It is through Abraham that the first covenant comes into existence. After all the events of the early chapters of Genesis which had left God’s beautiful world in a mess, God turns his attention to a particular family, Abraham’s family with whom to make a covenant. Why did he choose that family? On the face of it, it was not a good choice. Abraham was already 75 years old and he had no children and he was unlikely to have any because Sarah, his wife was unable to conceive. Yet, what does God promise Abraham at the outset in today’s reading? ‘I will make of you a great nation…and in you all the families of the earth shall be blessed.’ (Genesis 12. 2-3) What would become the sign of this covenant or contract? That Sarah would have a son! What a ludicrous idea that must have seemed. Sarah laughed at the very thought of it. In due time, Isaac was born. His name means laughter.
The covenant contract that God makes with Abraham is far more exciting than the endless terms and conditions we might sign up to when we take out an insurance policy on a new fridge! They are full of wonder, warmth, love and pathos. God promises to bless Abraham, to make him the father of nations, but Abraham must respond in faith as Paul makes clear in our reading from the letter to the Romans. Both Abraham and Sarah must trust God that this baby will be born. They must be prepared to move to Canaan but actually they end up in Egypt for a time. Abraham must even be prepared to sacrifice his precious son. God has made clear what he proposes to do. Abraham’s side of the bargain is in the words of the old hymn to trust and obey.
From these early seeds of a covenant promise with God, the whole of the old testament, the old covenant story emerges. It is a about a biological race of people whom we know today as the Jews. Upon these people God has set his heart and no amount of antisemitism can remove that promise he made with Abraham their forefather. God intended them to be blessing to the world, but they could not seem to trust and obey him enough to make that happen. So, to the new covenant.
Nicodemus was a man of the old covenant, a good Jewish man. When Jesus came on the scene, he began to wonder; perhaps, just may be this is the one the prophets were talking about, the messiah, that God is doing something new. He was too scared to be public about it. He goes to Jesus at night. They start talking about things Nicodemus understood, that Jesus’ miracles proved God was at work, just as he had been with Abraham and Sarah. But Jesus leads him on a roller coaster of discussion teaching him that the new covenant was about the heart and the spirit as Ezekiel and Jeremiah had predicted. That it was all about how he, Nicodemus would respond to God’s love. Would he allow his heart and spirit to be born anew? The climax is the verse of scripture which sums up the new covenant, the new testament: ‘For God so loved the world that he gave his only Son, so that everyone who believes in him may not perish but may have eternal life.’ (John 3.16)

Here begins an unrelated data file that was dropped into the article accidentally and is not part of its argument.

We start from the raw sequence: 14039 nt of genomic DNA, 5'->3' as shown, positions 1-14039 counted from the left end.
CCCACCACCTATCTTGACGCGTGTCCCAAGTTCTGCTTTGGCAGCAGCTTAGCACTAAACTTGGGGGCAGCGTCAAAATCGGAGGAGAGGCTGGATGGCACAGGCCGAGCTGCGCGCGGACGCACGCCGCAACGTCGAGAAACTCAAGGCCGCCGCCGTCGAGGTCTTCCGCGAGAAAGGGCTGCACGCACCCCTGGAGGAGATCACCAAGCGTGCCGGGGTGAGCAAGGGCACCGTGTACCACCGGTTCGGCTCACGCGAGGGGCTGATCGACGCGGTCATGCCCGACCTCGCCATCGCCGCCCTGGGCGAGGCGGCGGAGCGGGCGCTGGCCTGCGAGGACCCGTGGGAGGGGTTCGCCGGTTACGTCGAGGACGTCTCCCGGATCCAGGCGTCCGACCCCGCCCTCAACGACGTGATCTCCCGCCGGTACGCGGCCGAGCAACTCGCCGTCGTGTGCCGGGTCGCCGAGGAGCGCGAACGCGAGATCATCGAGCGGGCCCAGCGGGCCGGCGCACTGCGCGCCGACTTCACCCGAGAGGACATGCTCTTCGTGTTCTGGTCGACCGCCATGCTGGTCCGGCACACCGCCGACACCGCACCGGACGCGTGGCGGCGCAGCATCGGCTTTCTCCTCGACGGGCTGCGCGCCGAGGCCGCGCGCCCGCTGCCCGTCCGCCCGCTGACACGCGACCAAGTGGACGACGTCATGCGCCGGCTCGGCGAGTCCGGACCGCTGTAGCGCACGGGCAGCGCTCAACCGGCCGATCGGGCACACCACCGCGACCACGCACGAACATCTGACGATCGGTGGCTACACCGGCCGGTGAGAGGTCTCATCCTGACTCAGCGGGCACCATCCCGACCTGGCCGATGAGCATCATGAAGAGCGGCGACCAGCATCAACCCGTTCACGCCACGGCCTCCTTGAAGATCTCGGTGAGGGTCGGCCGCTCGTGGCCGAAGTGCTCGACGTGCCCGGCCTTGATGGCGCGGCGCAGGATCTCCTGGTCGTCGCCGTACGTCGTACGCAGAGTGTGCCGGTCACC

Our God is not a figment of our imaginations, neither is he to be placated by our attempts to be good. He knows that we have no power to overcome sin in which we are all mired; to help our selves out of the mess our bad choices have landed us in. So, he offers us himself in Jesus as the perfect lamb atonement. Only he can stand in our place at the judgement and give us the righteousness we will never earn. God’s terms do not condemn us but offer us life. All he asks is that we trust and obey, that we accept the terms he offers, click his box and allow the wind of the Spirit to bring us new life.
Lent 2 08.03.2020

Rev Jonathan Smith